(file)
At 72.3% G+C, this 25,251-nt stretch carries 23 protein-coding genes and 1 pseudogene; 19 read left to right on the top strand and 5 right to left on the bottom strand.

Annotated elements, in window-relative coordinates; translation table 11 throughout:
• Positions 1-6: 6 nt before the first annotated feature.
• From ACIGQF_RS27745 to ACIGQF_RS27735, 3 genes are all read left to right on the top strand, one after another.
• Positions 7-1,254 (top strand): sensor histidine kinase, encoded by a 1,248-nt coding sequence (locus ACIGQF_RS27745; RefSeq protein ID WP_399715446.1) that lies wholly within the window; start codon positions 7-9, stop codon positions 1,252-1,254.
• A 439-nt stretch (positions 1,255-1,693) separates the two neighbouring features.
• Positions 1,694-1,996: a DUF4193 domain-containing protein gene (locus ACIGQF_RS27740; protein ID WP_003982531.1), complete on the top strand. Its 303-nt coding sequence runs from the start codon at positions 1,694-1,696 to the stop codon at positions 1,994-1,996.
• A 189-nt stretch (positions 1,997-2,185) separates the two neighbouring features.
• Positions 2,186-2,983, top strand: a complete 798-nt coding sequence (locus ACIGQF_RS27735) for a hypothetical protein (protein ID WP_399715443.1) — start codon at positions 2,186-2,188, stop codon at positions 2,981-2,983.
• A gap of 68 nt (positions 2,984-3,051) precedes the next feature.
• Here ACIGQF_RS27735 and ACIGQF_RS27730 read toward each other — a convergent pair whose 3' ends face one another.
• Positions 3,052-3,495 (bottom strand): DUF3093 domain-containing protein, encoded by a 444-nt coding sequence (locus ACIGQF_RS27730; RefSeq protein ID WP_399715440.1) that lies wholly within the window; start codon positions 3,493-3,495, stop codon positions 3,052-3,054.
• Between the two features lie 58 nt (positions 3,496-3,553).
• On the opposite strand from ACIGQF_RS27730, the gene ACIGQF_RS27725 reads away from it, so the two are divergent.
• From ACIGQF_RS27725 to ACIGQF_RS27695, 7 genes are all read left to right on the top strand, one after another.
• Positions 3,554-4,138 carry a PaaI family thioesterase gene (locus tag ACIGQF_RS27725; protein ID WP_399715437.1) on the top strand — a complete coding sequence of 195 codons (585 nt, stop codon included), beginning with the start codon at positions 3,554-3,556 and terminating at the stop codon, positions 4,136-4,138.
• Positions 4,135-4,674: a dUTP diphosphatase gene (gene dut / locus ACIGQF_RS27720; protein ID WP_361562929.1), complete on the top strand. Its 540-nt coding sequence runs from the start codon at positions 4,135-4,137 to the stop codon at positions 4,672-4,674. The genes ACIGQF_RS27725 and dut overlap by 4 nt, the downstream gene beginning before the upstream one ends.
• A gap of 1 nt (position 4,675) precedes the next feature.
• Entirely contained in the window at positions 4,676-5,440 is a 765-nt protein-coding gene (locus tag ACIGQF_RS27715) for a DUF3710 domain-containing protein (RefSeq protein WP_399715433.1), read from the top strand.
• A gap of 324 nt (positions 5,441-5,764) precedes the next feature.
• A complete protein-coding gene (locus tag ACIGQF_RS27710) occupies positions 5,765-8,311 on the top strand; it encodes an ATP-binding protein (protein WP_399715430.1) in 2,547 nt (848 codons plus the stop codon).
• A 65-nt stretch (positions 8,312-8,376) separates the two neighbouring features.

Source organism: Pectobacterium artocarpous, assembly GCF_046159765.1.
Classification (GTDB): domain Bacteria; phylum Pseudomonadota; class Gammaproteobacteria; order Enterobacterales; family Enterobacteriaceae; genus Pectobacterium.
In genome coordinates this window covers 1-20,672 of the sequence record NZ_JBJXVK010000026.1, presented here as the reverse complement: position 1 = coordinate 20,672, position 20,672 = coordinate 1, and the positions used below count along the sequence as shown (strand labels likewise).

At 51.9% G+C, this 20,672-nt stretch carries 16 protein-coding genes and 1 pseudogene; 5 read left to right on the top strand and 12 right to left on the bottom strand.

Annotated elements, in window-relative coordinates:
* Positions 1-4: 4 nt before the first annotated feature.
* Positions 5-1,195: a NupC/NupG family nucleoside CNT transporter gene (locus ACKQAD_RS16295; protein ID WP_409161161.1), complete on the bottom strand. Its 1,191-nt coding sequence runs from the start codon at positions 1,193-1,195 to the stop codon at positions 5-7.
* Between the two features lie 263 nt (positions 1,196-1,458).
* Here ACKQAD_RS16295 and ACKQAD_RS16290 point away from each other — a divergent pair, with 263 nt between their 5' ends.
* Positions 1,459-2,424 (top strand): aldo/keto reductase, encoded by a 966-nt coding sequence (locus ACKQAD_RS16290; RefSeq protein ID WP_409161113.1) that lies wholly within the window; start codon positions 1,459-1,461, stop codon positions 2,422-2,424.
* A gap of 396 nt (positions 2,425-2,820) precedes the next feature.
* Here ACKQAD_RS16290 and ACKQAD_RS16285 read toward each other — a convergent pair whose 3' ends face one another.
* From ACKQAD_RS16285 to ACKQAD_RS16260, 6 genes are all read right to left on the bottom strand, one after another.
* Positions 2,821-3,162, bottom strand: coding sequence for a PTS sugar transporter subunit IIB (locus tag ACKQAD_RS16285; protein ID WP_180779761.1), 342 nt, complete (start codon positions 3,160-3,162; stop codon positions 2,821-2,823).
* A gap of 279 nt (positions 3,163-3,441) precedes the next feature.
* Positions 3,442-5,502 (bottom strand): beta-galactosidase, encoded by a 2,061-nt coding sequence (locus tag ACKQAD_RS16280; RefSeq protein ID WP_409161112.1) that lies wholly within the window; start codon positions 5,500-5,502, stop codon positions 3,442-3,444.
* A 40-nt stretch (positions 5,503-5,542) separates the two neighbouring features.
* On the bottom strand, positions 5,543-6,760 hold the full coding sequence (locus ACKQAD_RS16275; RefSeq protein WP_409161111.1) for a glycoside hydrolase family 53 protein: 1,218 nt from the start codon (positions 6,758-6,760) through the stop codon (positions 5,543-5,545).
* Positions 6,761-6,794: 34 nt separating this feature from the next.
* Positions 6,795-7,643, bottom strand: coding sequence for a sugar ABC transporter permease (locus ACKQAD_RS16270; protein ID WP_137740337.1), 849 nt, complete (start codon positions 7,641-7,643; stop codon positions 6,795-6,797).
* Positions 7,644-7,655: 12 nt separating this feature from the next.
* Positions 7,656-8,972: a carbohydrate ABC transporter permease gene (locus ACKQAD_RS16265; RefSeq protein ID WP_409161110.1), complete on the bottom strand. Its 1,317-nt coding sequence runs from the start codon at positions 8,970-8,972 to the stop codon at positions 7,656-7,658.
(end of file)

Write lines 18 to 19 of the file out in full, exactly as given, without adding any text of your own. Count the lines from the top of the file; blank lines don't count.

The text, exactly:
• A gap of 1 nt (position 4,675) precedes the next feature.
• Entirely contained in the window at positions 4,676-5,440 is a 765-nt protein-coding gene (locus tag ACIGQF_RS27715) for a DUF3710 domain-containing protein (RefSeq protein WP_399715433.1), read from the top strand.